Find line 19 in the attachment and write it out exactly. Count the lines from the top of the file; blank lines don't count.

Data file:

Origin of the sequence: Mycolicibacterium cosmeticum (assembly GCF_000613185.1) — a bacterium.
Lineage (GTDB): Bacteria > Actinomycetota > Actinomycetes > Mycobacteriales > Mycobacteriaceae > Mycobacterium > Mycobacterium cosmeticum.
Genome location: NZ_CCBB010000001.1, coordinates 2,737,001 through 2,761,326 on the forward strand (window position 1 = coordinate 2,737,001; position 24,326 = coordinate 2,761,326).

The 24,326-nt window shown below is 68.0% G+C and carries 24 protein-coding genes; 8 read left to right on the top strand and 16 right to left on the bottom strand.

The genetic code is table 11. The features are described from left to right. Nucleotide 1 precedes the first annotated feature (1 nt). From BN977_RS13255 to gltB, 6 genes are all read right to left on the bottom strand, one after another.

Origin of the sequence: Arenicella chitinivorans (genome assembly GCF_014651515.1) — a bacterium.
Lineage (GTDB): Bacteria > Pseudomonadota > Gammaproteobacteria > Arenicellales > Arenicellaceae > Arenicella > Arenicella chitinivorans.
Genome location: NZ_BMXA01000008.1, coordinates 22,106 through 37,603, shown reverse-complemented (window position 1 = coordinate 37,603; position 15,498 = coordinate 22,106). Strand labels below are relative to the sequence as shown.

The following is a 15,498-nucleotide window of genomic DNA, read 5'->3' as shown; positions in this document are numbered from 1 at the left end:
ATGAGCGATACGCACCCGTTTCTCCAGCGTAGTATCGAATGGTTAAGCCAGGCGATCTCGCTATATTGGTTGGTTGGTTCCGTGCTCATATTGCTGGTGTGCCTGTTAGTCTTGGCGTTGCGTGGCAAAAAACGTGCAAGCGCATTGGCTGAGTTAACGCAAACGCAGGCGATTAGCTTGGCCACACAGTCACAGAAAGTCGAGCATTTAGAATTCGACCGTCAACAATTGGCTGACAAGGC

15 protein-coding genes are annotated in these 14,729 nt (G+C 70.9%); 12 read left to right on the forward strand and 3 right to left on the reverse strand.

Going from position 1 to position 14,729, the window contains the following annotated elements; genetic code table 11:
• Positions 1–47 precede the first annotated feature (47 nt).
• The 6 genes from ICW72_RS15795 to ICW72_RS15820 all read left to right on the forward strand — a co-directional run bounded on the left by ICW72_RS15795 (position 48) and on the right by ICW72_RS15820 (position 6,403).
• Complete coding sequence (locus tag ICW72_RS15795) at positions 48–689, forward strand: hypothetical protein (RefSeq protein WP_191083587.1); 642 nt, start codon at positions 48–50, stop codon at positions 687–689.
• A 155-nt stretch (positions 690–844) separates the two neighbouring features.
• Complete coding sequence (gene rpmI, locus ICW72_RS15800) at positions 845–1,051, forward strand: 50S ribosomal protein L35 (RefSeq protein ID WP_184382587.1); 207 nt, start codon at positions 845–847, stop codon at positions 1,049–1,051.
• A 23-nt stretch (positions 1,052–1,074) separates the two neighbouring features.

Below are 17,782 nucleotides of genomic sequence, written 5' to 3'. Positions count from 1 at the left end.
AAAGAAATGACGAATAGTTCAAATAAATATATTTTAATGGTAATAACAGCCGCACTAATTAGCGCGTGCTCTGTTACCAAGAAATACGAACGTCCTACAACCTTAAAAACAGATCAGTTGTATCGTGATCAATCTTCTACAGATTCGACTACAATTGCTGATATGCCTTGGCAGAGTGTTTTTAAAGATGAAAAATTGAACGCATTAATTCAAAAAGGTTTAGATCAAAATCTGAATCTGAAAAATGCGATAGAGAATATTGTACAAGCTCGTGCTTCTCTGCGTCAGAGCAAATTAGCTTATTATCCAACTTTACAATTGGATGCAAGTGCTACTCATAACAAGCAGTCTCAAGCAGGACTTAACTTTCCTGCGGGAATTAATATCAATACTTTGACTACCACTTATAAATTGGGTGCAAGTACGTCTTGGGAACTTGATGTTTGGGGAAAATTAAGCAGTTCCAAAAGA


Below are 17,782 nucleotides of genomic sequence, written 5' to 3'. Positions count from 1 at the left end.